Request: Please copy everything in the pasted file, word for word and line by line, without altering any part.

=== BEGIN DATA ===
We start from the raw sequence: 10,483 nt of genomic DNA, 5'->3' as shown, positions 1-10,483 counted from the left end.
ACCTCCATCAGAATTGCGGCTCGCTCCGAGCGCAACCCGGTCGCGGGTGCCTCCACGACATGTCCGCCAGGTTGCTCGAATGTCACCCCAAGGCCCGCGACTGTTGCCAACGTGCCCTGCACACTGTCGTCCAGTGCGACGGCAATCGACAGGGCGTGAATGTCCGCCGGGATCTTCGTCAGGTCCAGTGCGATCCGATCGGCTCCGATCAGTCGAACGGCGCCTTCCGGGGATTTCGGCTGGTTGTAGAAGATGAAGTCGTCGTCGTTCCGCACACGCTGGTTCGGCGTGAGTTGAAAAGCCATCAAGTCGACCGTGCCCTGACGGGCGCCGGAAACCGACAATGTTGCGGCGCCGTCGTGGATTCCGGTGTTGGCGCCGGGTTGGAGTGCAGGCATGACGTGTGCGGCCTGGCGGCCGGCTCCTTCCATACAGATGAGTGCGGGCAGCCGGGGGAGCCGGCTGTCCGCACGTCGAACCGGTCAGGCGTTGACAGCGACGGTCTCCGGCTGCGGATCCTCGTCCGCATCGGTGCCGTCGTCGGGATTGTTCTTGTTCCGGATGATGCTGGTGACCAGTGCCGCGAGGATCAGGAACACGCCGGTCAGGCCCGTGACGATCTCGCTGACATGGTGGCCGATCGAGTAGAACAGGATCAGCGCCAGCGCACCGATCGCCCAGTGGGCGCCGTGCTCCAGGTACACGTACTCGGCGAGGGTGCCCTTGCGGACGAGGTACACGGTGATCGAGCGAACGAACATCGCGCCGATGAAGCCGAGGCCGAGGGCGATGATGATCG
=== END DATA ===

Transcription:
We start from the raw sequence: 10,483 nt of genomic DNA, 5'->3' as shown, positions 1-10,483 counted from the left end.
ACCTCCATCAGAATTGCGGCTCGCTCCGAGCGCAACCCGGTCGCGGGTGCCTCCACGACATGTCCGCCAGGTTGCTCGAATGTCACCCCAAGGCCCGCGACTGTTGCCAACGTGCCCTGCACACTGTCGTCCAGTGCGACGGCAATCGACAGGGCGTGAATGTCCGCCGGGATCTTCGTCAGGTCCAGTGCGATCCGATCGGCTCCGATCAGTCGAACGGCGCCTTCCGGGGATTTCGGCTGGTTGTAGAAGATGAAGTCGTCGTCGTTCCGCACACGCTGGTTCGGCGTGAGTTGAAAAGCCATCAAGTCGACCGTGCCCTGACGGGCGCCGGAAACCGACAATGTTGCGGCGCCGTCGTGGATTCCGGTGTTGGCGCCGGGTTGGAGTGCAGGCATGACGTGTGCGGCCTGGCGGCCGGCTCCTTCCATACAGATGAGTGCGGGCAGCCGGGGGAGCCGGCTGTCCGCACGTCGAACCGGTCAGGCGTTGACAGCGACGGTCTCCGGCTGCGGATCCTCGTCCGCATCGGTGCCGTCGTCGGGATTGTTCTTGTTCCGGATGATGCTGGTGACCAGTGCCGCGAGGATCAGGAACACGCCGGTCAGGCCCGTGACGATCTCGCTGACATGGTGGCCGATCGAGTAGAACAGGATCAGCGCCAGCGCACCGATCGCCCAGTGGGCGCCGTGCTCCAGGTACACGTACTCGGCGAGGGTGCCCTTGCGGACGAGGTACACGGTGATCGAGCGAACGAACATCGCGCCGATGAAGCCGAGGCCGAGGGCGATGATGATCG